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Basic Baechu Kimchi
Baechu (Napa cabbage) kimchi is one of the staple foods in Korea. Spicy
and tangy, it is typically served as a side dish, with rice, but is also
found in various Korean soups and stews.
This basic version has just the fundamentals; once you're comfortable
with this version, you might try adding shredded carrots, Daikon radish,
pickled baby shrimp, or any number of other things. Search around online
for variations to try!
This particular recipe is a modified version of the recipe posted by Dr.
Ben Kim, at
Preparation time:
active: 30 minutes
soak: 4 hours
sit: 24 hours
1.5 pints
1 lb. Napa cabbage ("bae-chu")
2.5 tbl. salt
2 tbl. red pepper powder ("kochu-garu"), preferably coarse
1 tbl. minced garlic (~2 cloves)
1 tsp. minced ginger (optional)
3 green onions (chopped coarsely)
1 tsp. anchovy sauce (korean-style, NOT thai!)
(if you don't like the fishy flavor of the anchovy sauce, or if you
just don't have any on hand, you can substitute the same amount of
white vinegar)
1/2 yellow onion (small)
1 tbl. honey (or granulated sugar works in a pinch)
Phase 1:
Chop the cabbage into bite-size pieces and place in a large bowl.
Add the salt to 2 cups of warm water, stirring until it is dissolved,
and then pour the salt water over the cabbage. Toss the leaves gently to
distribute the salt water.
Cover the mixture and let it sit for three or four hours, stirring occassionally
to make sure the salt water covers all the leaves.
Phase 2:
Gently rinse the cabbage to remove excess salt, and return it to the
Combine the red-pepper powder with 2 tbl water to create a thick paste.
(This will create a mildly spicy kimchi; use correspondingly more powder
for a spicier kimchi. 3 or 4 tbl powder will make a spicier mix.)
Be careful not to get it on your hands; the red-peppers are very spicy
and can burn your hands. Add the paste to the cabbage.
Add the minced garlic, minced ginger, green onions, honey, and anchovy
Cut up the onion however you like; cutting it coarse works well, and is
easy, but you may like it better diced. Knock yourself out. Then add the
onion to the cabbage.
Toss everything thoroughly, again being careful not to get the
red-pepper mixture on your skin. Stir until everything is well mixed.
Phase 3:
Transfer this "pre-kimchi mass" to a quart jar (or two pint jars),
pressing down firmly as it stacks up.
Transfer any remaining liquid to the jar(s) as well; this will help
form the kimchi brine.
Leave about an inch or two of space at the top of the jar to allow the
mixture to expand during fermentation.
Let the jar(s) sit in a dark place at room temperature for at least 24 hours,
after which it is ready to eat, or refrigerate. (Note that if you like
your kimchi more sour, you might want to leave it out for another day
or two, or more; myself, I don't like it very sour.)
It will supposedly keep for up to a month in your fridge, but mine
is always long-gone within a week!
For best results, you really ought to have a kitchen scale so you can
weigh the cabbage. This recipe is calibrated for one pound of cabbage.
In a pinch you can use 1/4 to 1/2 of a head of cabbage, but I've found
that Napa cabbage heads vary widely in size. Seriously, just get a
kitchen scale. You'll thank me for it.
"Red-pepper powder" (called "kochu-garu" in Korean) is actually the same
as most Cayenne pepper, although "Cayenne pepper" is a name that can be
given to any of several different hot peppers. If possible, look in an
asian store for "red-pepper powder"; that way it'll be most authentic.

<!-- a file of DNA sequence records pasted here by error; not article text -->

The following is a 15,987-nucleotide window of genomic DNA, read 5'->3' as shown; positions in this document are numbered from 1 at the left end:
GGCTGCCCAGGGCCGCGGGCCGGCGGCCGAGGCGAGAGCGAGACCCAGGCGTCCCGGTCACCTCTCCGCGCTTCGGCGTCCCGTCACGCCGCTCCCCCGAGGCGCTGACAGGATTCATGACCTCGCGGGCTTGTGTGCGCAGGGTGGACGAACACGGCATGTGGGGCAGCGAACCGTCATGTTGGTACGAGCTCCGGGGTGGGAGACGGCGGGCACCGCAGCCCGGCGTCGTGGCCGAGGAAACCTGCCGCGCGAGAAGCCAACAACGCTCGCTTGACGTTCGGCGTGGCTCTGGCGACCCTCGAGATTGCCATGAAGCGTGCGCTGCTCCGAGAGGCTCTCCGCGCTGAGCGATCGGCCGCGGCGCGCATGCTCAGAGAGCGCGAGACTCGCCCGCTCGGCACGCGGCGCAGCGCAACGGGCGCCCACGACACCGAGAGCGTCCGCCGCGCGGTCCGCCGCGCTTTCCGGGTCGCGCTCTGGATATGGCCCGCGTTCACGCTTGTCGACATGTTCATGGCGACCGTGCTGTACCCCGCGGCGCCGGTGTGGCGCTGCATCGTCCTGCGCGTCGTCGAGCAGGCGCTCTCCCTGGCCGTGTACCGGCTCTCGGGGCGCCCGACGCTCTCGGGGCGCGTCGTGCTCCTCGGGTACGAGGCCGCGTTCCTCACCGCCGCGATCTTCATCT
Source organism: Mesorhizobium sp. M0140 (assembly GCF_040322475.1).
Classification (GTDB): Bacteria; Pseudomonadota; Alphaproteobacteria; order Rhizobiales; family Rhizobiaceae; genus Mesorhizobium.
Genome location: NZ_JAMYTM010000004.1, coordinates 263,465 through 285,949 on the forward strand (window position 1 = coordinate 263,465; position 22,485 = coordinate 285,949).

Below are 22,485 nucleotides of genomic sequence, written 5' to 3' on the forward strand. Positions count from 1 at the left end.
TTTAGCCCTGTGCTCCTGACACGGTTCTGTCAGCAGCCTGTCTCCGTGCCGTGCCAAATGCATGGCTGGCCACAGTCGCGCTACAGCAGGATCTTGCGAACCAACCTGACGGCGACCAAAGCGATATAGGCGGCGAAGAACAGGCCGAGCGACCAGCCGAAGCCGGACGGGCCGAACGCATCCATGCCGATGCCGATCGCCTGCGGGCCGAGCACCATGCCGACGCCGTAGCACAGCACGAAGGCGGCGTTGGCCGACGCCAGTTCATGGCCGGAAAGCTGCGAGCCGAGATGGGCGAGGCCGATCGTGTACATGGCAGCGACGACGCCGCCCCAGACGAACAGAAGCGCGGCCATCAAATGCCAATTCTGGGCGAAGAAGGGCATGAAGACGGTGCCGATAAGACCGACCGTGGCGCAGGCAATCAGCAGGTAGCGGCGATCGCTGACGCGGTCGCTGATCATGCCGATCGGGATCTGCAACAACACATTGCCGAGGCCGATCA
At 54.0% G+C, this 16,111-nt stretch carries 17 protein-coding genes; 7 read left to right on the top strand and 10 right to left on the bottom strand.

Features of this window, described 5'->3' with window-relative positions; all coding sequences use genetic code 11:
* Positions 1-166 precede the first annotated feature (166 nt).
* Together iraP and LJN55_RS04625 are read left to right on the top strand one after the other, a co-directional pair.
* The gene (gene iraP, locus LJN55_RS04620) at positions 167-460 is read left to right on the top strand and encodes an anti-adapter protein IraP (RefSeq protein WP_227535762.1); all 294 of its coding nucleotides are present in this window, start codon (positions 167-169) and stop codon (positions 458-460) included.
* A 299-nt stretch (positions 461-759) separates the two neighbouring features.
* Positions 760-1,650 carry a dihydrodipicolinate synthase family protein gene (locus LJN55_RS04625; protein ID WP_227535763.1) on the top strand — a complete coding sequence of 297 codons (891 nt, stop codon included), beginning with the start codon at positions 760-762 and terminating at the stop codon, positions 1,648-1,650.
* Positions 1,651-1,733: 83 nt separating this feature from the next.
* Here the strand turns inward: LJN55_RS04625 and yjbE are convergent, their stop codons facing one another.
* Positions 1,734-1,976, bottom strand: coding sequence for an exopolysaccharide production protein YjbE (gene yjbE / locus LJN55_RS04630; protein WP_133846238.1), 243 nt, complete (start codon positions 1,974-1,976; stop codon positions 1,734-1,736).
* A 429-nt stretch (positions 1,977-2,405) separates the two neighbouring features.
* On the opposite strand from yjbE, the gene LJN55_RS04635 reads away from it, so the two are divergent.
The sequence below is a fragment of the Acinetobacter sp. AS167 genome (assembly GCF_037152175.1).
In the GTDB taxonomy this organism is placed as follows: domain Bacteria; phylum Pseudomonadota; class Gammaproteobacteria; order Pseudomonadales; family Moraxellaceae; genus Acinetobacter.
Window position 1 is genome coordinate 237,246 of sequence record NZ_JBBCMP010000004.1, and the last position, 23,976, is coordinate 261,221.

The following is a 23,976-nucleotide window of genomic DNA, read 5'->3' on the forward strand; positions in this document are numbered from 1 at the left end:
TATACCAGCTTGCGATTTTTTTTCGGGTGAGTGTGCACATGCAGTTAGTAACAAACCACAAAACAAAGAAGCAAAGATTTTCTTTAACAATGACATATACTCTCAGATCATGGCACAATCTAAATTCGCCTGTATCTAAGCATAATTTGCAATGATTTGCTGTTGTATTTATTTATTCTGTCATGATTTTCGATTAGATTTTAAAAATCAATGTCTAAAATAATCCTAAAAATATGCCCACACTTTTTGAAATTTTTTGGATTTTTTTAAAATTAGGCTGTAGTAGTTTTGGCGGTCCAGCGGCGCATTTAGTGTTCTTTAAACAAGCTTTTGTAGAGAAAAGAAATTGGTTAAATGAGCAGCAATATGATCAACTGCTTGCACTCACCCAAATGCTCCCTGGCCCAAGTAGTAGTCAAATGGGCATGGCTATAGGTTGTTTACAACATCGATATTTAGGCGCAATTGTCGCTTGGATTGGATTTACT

Kimchi works best with coarse powder, but if fine is all you've got, the
end result will still be more than palatable!
Be sure you use Korean-style anchovy sauce, and NOT Thai fish sauce. The
two are apparently not the same, and using Thai fish sauce can (so I've
heard) result in the kimchi spoiling (going rotten) before it ferments.
Make sure the fish sauce you get is a dark amber liquid; anything else
will probably not work for Kimchi. If you don't live near an Asian market
that carries Korean ingredients, you can order almost anything you need
(including anchovy sauce) from at very reasonable prices.
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gtd commented Oct 8, 2010

MMmm, gotta try it.

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jjthrash commented Oct 8, 2010

It's getting to be kimchi jigae season.. :)

Looks good, I'll have to try it out.

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Awesome! Looking forward to making some. Thanks.

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jamis commented Oct 8, 2010

Those of you who do try this recipe, please share what goes well, or doesn't go well. Share variations as well. I'm all about iterating in the kitchen, and would love to further improve this recipe!

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jrcahoon commented Oct 8, 2010

Chal mokgesumnida! Also, do you cut up the cabbage at the beginning so it is easier? I always remember the Korean grandmothers packing the spice into half heads of cabbage and then cutting it up just before serving. I don't imagine it makes much of a flavor difference, just curious.

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jamis commented Oct 8, 2010

Yeah, I remember it being done that way, too. I cut them up because I don't have great big clay jars to store the whole cabbage heads/leaves in, and pint jars are more convenient for me to store. Also, by having the cabbage already cut up, I can take ready-to-eat kimchi out of the jar, instead of making a great big mess on my counter as I remove a head of cabbage all dripping with kimchi brine and try to cut it there. :) But the recipe should work regardless of how you prepare the cabbage, as long as it gets soaked in brine, and the spices get evenly distributed throughout.

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